Merlin Slimline stove
The Merlin Slimline stove is the smallest in the Merlin range which is ideal of a small room.
- Height: 586mm
- Width: 430mm
- Depth: 335mm
Most Recent Review
they over priced in my opinion. Disappointed.
Most Popular Review
property extensively insulated and triple glazing installed the Charnwood 6, while a very good stove was driving me out of the room! It also needed some new fire bricks and baffle plate. Time for a change! I did a deal with a stove shop that was having a sale and bought two Merlin's a slimeline and a classic I think. The classic will be going to our property in Venice as the main heat source. I will report on that one at a later date. I had the slimline fitted to an existing chimney. This has a 6'' clay liner built in it when the property was built. As the Charnwood had worked well on this chimney, I saw no reason to try to fit a liner, figuring that it would be almost imposable to get a 6'' liner up a 6'' liner. Once fitted we left it for a few days for all the sealers to dry it was time to light. The Slimline was harder to light than the Charnwood and did not seem to pull as well making it harder to light. As all stoves are different I guessed it was going to take a little time to get to know the new arrival. No matter what I did the stove sooted up the window, this would not burn off during the time the stove was alight. I had read on here that some people had a similar problem with there Nordpis stoves, one of the stoves on my short list. I have now worked out how to get the very best out of this stove and I'm over the moon with my purchase. I put in some screwed up news paper followed by some dry kindling.On top of this I put in a chopped up dry log. I light the fire and close the door but do not latch it shut leaving it ajar. Once the fire is roaring away and a good fire is burning in the fire box I close the door and latch it. I then leave the bottom slide control fully open, and the wheel control fully closed. This insures that the draw of the chimney keeps the glass free of soot. Once the initial wood has burnt down to glowing embers I refuel with 2 or 3 dry logs, I then close the slide control to its midway point as per the instructions. This stove produces lots of heat and a fantastic flame pattern. I now use half the logs I used on the Charnwood, I'm not driven out of the room, This little slimline will heat all of our small chalet type bungalow if all the doors are open. It just takes a little longer to do so... I will add that the slimline will not tolerate damp or unseasoned logs! It will burn them but you will not see the flames. I have used several different fuels on the stove, it loves wood briquets. Amazing flame picture loads of heat and no ash to speak of. I've also used several types of manufactured coal. Its so easy to chop and change as it has a built in grate. So far home ovals are the best, the stove will run all afternoon and night on one fueling and still be burning in the morning! Amazing! It will also burn over night with logs if its not too windy outside. Something I was not expecting as it has a small fire box. I'm astonished that such a small stove can produce such a lot of heat form such small amount of fuel. As a bonus I've yet to turn on my LPG heating... That alone has saved me a fortune. I think the Merlin will have paid for its self in a winter. Thoroughly recommended. Just take time to learn its idiosyncrasies... Ps I marked it down as the handle does get hot, but you do get supplied with leather gloves so you don't get burned or dirty your hands while putting fuel in it.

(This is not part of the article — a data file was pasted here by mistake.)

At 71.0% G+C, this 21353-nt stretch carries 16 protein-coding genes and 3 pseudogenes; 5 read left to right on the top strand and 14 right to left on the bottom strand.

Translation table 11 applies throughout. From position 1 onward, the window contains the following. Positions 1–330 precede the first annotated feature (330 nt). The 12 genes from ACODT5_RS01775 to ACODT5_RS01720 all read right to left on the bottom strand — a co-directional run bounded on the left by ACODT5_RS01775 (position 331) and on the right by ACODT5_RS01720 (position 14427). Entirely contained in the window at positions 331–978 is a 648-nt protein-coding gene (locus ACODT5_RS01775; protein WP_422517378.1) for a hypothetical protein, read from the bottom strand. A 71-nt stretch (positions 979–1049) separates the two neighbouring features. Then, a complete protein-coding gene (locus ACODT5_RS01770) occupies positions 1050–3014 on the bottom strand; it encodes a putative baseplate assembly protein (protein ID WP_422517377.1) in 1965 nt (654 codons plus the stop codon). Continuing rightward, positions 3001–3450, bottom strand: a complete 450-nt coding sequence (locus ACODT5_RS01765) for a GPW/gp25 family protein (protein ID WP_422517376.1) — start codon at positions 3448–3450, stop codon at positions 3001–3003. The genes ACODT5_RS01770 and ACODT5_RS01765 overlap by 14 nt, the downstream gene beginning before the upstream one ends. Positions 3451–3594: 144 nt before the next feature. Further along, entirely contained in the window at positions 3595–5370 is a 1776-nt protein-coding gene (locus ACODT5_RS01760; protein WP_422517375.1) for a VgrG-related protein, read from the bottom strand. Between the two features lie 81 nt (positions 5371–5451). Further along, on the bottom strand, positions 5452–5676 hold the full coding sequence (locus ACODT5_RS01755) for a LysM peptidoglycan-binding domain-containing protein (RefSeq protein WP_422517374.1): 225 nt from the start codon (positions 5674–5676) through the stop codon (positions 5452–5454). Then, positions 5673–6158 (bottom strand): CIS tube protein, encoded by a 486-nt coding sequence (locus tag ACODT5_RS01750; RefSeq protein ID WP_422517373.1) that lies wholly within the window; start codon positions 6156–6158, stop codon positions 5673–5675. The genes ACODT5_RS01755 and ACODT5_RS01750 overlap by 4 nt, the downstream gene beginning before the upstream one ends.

More reviews for Merlin Slimline stove
last September the work was given the once over by a builder who fits stoves and was given the all clear. I used a large peace of polished granite as a hearth. (I used the size in our building regs as a guide.) This was laid on top of the wooden upstairs sub floor. I was fortunate that passing behind one of the bedroom walls was a long disused chimney from the centre cooking fire place in the kitchen. I used a flexible stainless steel flue liner that I purchased online - a bargain! To line the chimney, was very easy once the capping stone was removed, I used a standard English chimney cowl to suspend the liner in the chimney and cap off the top of the chimney in one go. We drilled through the bedroom wall and through the chimney wall and knocked through a round hole to pass a solid flue pipe through insulating the brick with a larger pipe filled with glass rope seal. Once we had connected it to the back of the stove, a simple job as this stove has an ingenious top/back coupling just two bolts and you're away. I have used this type of stove in a bungalow before with excellent results.(see other report on this site) The same goes for this installation, gives out plenty of heat for a fair size room, the room its fitted in has insulated pitched ceiling, but no other insulation. Heats up the space quickly no fuss, will burn over night without issue, and still re-lights next morning if needed with a little chopped wood. May seem an extravagance but the farm has no heating other than the merlin standard in the downstairs hall/dinning room. No mains gas! I wont be cold! PS I have carbon monoxide detectors in the rooms where the stoves are as a safeguard. Does not register on the scale. Also a room temp display, hottest so far was 26 deg when it was -8 outside! Merlins keep you warm....
Stove expert replied: Please note that when using a rear flue there should be no more than a 150mm horizontal run as the flue gases need to rise away from the stove.
few times this winter so far, but it has proven easy to light and clean. It puts out lots of heat and turns down low so I can leave it on over night making getting going in the morning simples!